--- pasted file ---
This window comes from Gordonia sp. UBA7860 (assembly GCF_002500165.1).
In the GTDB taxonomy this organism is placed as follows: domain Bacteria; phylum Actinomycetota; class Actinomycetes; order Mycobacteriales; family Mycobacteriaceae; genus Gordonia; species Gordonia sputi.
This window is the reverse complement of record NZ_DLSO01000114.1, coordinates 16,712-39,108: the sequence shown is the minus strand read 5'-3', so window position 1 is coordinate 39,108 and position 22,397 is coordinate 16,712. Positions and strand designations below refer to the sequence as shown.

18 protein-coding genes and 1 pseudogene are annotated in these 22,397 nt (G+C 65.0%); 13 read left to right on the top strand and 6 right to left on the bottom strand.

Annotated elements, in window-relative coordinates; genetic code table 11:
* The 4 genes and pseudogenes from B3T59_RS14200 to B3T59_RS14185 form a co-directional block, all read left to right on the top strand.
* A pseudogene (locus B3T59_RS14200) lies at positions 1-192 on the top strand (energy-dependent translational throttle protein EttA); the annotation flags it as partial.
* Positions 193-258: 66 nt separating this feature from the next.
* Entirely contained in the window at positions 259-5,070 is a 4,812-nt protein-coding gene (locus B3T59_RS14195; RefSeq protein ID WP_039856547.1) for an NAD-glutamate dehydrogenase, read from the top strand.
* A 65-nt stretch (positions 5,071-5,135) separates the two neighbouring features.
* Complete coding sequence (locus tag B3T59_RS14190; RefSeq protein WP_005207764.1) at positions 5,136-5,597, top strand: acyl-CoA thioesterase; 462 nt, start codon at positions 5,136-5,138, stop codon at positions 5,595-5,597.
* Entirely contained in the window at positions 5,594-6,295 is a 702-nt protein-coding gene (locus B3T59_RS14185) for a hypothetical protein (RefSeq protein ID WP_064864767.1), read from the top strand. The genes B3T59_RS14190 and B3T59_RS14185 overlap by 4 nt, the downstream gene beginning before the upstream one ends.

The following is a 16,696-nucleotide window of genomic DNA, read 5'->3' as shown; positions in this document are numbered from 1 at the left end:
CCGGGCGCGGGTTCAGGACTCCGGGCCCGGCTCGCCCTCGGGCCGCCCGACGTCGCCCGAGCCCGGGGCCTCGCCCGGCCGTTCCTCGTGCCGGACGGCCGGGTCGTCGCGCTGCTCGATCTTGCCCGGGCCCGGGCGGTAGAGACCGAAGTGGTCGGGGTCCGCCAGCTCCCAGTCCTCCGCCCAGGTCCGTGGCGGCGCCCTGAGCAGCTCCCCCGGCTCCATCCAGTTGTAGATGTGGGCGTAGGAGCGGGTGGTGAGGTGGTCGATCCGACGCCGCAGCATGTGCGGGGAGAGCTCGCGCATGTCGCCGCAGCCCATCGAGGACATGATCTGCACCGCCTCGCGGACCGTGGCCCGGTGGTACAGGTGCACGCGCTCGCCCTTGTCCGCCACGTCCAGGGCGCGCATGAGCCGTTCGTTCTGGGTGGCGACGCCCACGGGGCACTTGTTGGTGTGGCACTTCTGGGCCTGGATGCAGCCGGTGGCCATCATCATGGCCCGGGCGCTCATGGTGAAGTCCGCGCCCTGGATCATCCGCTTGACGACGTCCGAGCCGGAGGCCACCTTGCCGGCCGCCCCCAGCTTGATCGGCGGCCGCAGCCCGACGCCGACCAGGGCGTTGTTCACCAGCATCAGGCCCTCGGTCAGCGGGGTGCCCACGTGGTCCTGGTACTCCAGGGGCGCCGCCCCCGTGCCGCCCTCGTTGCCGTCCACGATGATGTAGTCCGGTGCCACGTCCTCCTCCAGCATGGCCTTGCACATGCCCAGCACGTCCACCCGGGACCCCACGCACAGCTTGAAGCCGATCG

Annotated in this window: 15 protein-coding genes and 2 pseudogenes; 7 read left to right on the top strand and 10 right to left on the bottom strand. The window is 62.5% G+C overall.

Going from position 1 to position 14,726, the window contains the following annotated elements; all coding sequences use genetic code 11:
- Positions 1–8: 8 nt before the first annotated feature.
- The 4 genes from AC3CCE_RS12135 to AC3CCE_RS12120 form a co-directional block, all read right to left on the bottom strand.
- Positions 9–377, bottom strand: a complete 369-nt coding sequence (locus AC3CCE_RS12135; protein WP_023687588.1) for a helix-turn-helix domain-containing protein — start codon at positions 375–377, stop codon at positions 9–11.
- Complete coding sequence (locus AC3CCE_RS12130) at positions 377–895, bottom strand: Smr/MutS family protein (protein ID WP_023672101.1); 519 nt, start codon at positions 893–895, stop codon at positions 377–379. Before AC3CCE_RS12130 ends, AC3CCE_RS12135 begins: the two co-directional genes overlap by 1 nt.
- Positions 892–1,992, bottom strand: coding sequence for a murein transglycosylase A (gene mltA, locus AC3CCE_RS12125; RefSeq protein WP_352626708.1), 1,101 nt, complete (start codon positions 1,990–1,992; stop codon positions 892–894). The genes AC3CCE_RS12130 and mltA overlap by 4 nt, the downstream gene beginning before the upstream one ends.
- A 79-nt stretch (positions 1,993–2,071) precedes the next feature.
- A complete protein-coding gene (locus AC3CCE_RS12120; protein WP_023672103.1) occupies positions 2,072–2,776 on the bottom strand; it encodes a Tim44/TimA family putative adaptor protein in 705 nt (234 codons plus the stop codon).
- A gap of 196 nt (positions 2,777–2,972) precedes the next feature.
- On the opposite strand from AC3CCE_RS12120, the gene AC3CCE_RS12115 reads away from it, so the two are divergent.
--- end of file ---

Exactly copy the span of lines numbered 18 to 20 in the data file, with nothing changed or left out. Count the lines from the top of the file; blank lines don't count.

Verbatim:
- The 4 genes from AC3CCE_RS12135 to AC3CCE_RS12120 form a co-directional block, all read right to left on the bottom strand.
- Positions 9–377, bottom strand: a complete 369-nt coding sequence (locus AC3CCE_RS12135; protein WP_023687588.1) for a helix-turn-helix domain-containing protein — start codon at positions 375–377, stop codon at positions 9–11.
- Complete coding sequence (locus AC3CCE_RS12130) at positions 377–895, bottom strand: Smr/MutS family protein (protein ID WP_023672101.1); 519 nt, start codon at positions 893–895, stop codon at positions 377–379. Before AC3CCE_RS12130 ends, AC3CCE_RS12135 begins: the two co-directional genes overlap by 1 nt.